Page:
Tuesday, October 22, 2013

Philosophers should be interested in ‘common currency’ claims in the cognitive and behavioural sciences

I'm presenting on this topic at the 2014 conference of the PSSA (Philosophical Society of Southern Africa) to be held in Bloemfontein in January. (If all goes according to plan, my collaborator Blaize Kaye will be presenting something about subsumption architectures and common currencies - watch this space for updates.)

The text below is my submitted abstract. I'll post a working text of the paper in due course. The aim of this paper is simply to document some of the variety in common currency claims, and argue that they are of specific philosophical interest. (That is, I'm not defending any more specific claims about whether any particular currency thesis is true or not.)


A recurring claim made in a number of behavioural, cognitive and neuro-scientific literatures is that there is, or must be, a unidimensional ‘common currency’ in which the values of different available options are represented.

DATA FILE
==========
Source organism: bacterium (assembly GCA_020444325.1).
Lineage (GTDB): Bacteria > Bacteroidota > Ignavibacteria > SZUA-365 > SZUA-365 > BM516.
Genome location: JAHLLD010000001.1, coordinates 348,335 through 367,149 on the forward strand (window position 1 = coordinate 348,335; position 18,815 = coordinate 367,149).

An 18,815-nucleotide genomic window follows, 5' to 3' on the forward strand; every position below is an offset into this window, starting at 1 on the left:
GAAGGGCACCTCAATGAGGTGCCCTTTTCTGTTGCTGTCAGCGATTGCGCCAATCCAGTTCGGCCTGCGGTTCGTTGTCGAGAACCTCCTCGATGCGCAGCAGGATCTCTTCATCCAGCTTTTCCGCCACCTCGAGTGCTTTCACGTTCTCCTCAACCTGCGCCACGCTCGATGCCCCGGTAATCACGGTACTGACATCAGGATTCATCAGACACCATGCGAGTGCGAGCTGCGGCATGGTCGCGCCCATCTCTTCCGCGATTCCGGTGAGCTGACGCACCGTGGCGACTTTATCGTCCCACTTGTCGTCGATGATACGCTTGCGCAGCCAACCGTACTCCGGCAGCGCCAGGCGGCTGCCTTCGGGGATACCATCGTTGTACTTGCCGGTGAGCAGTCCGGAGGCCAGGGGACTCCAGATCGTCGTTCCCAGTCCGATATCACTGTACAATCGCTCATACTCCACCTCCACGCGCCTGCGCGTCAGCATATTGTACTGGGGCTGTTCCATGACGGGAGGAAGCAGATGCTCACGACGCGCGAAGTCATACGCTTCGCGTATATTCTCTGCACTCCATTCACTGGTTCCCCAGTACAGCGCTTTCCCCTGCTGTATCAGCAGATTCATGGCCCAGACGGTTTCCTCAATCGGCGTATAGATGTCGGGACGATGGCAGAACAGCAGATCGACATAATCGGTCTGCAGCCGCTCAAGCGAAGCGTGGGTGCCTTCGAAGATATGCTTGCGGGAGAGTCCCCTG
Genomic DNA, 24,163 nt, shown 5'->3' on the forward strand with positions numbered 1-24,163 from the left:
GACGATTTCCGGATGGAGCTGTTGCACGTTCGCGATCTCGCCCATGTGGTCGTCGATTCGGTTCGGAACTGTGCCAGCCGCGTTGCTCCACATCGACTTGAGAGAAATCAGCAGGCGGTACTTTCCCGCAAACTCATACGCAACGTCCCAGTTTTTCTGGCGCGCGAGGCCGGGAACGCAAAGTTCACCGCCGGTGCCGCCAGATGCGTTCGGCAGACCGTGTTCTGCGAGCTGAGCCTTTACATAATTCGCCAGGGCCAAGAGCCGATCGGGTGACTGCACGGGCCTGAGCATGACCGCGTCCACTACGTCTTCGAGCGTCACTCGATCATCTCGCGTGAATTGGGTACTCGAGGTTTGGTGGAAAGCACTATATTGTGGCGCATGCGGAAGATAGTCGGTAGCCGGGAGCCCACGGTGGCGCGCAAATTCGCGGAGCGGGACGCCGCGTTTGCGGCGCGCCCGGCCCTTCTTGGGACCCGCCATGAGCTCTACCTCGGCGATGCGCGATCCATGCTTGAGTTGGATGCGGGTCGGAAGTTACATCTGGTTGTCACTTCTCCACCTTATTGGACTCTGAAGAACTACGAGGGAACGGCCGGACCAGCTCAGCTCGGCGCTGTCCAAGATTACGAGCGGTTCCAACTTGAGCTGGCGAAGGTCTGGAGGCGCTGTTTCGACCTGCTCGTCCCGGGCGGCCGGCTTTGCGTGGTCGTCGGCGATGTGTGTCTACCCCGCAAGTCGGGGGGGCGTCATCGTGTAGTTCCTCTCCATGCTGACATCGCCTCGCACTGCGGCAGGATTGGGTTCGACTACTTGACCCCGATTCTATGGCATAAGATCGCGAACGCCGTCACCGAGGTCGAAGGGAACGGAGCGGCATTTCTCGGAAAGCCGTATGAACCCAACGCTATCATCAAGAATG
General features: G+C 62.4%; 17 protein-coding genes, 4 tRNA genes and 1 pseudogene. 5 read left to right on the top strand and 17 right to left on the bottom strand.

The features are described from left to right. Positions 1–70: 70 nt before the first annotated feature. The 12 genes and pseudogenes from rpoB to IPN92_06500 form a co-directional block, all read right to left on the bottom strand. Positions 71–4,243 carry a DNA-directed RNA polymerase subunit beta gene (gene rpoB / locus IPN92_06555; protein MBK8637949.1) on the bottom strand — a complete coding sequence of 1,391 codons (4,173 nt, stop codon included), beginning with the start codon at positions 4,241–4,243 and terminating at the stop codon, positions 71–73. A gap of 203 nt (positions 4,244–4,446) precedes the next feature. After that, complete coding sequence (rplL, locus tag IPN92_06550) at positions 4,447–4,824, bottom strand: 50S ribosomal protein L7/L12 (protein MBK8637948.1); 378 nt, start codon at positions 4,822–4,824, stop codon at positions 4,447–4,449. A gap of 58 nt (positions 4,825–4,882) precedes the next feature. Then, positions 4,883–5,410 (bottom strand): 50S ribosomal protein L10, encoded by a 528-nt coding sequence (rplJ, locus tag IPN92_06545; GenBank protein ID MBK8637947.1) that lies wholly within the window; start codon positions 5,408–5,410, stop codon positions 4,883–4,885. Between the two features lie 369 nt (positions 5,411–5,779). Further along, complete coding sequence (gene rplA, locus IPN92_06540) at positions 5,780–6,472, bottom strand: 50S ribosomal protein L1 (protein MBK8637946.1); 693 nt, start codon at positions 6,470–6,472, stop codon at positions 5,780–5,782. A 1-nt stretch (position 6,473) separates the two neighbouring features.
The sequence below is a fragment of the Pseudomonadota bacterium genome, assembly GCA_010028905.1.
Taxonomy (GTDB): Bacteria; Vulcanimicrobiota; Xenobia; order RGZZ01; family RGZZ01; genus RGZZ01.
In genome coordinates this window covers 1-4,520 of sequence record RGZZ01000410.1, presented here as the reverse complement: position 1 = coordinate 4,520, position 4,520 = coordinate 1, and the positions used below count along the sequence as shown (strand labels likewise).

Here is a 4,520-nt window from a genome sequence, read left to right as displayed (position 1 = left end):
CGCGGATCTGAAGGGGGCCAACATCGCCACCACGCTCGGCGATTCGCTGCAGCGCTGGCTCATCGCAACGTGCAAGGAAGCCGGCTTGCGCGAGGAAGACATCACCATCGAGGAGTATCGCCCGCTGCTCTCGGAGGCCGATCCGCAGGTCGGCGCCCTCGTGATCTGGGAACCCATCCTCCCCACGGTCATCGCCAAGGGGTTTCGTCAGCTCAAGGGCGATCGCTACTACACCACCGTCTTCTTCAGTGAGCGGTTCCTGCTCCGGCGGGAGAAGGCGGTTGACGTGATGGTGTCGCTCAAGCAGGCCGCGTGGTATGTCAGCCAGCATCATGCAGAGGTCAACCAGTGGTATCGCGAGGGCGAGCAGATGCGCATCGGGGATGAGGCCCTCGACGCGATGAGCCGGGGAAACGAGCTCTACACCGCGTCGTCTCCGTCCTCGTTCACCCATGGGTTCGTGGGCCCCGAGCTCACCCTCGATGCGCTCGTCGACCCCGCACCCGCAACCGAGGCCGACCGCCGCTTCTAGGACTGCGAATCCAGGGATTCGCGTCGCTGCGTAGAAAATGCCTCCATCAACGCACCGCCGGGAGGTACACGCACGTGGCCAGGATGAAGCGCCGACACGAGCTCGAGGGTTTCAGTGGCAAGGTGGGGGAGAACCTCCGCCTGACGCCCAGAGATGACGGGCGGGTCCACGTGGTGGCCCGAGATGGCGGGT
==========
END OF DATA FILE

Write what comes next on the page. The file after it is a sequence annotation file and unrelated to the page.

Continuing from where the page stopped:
There is striking variety in the quantities or properties that have been proposed as determinants of the ordering in motivational strength. Among those seriously suggested are pain and pleasure, biological fitness, reward and reinforcement, and utility among economists, who have regimented the notion of utility in a variety of ways, some of them incompatible.

This topic deserves philosophical attention for at least the following reasons: (1) Repeated invocation of the ‘common currency’ idiom isn’t merely terminological coincidence because most of the claims are competing explanations for one or the other of two putative kinds of fact. In one case the currency represents a principle of manifest pattern in choices. In the other, it is a functional part of the processes which produce choice. (2) We can’t suppose that the different currency claims within each area are compatible, because there are significant obstacles to identifying pairs of members of either the ‘pattern’ or ‘process’ group. (3) There are, finally, seriously opposed positions about the relationships (generally, and in specific cases including that of humans) between the pattern facts and the process facts.

Philosophical positions both favouring and opposing a common currency exist. Philosophers who incline to view their positions as at least partly empirical, should be more interested in the issues outlined here than they are.

This text was updated slightly on 11 January 2014.

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